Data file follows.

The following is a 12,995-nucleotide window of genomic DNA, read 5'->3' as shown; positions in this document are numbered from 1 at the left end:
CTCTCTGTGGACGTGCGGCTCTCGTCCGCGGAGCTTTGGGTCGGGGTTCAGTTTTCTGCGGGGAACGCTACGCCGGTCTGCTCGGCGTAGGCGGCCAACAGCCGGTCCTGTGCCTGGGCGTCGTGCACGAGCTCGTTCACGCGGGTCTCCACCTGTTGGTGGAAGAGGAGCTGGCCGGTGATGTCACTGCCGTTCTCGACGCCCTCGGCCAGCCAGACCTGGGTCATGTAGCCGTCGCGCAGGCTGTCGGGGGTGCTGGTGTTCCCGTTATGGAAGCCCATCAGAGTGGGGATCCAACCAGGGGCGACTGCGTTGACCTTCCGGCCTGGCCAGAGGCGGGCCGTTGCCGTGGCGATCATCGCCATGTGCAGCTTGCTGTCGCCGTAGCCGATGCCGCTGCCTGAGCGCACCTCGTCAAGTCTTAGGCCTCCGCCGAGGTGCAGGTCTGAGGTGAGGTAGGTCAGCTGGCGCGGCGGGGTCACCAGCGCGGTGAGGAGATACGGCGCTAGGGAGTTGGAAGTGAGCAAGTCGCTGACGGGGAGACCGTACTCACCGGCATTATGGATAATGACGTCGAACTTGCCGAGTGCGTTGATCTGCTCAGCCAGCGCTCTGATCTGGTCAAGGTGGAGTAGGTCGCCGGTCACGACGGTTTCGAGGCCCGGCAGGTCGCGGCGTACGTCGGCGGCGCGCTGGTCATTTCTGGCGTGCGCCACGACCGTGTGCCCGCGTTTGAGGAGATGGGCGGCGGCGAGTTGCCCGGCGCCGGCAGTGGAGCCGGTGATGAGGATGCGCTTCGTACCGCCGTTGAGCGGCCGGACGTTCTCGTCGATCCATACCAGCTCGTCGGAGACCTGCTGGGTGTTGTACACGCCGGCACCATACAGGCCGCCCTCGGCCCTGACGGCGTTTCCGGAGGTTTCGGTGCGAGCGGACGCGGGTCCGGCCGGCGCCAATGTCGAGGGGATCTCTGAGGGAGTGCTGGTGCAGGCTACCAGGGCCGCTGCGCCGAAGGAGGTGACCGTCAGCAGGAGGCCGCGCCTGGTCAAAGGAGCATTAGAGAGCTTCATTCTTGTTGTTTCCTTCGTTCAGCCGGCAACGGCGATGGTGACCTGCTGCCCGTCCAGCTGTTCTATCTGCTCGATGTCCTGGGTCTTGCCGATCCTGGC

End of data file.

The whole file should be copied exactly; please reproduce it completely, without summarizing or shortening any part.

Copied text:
The following is a 12,995-nucleotide window of genomic DNA, read 5'->3' as shown; positions in this document are numbered from 1 at the left end:
CTCTCTGTGGACGTGCGGCTCTCGTCCGCGGAGCTTTGGGTCGGGGTTCAGTTTTCTGCGGGGAACGCTACGCCGGTCTGCTCGGCGTAGGCGGCCAACAGCCGGTCCTGTGCCTGGGCGTCGTGCACGAGCTCGTTCACGCGGGTCTCCACCTGTTGGTGGAAGAGGAGCTGGCCGGTGATGTCACTGCCGTTCTCGACGCCCTCGGCCAGCCAGACCTGGGTCATGTAGCCGTCGCGCAGGCTGTCGGGGGTGCTGGTGTTCCCGTTATGGAAGCCCATCAGAGTGGGGATCCAACCAGGGGCGACTGCGTTGACCTTCCGGCCTGGCCAGAGGCGGGCCGTTGCCGTGGCGATCATCGCCATGTGCAGCTTGCTGTCGCCGTAGCCGATGCCGCTGCCTGAGCGCACCTCGTCAAGTCTTAGGCCTCCGCCGAGGTGCAGGTCTGAGGTGAGGTAGGTCAGCTGGCGCGGCGGGGTCACCAGCGCGGTGAGGAGATACGGCGCTAGGGAGTTGGAAGTGAGCAAGTCGCTGACGGGGAGACCGTACTCACCGGCATTATGGATAATGACGTCGAACTTGCCGAGTGCGTTGATCTGCTCAGCCAGCGCTCTGATCTGGTCAAGGTGGAGTAGGTCGCCGGTCACGACGGTTTCGAGGCCCGGCAGGTCGCGGCGTACGTCGGCGGCGCGCTGGTCATTTCTGGCGTGCGCCACGACCGTGTGCCCGCGTTTGAGGAGATGGGCGGCGGCGAGTTGCCCGGCGCCGGCAGTGGAGCCGGTGATGAGGATGCGCTTCGTACCGCCGTTGAGCGGCCGGACGTTCTCGTCGATCCATACCAGCTCGTCGGAGACCTGCTGGGTGTTGTACACGCCGGCACCATACAGGCCGCCCTCGGCCCTGACGGCGTTTCCGGAGGTTTCGGTGCGAGCGGACGCGGGTCCGGCCGGCGCCAATGTCGAGGGGATCTCTGAGGGAGTGCTGGTGCAGGCTACCAGGGCCGCTGCGCCGAAGGAGGTGACCGTCAGCAGGAGGCCGCGCCTGGTCAAAGGAGCATTAGAGAGCTTCATTCTTGTTGTTTCCTTCGTTCAGCCGGCAACGGCGATGGTGACCTGCTGCCCGTCCAGCTGTTCTATCTGCTCGATGTCCTGGGTCTTGCCGATCCTGGC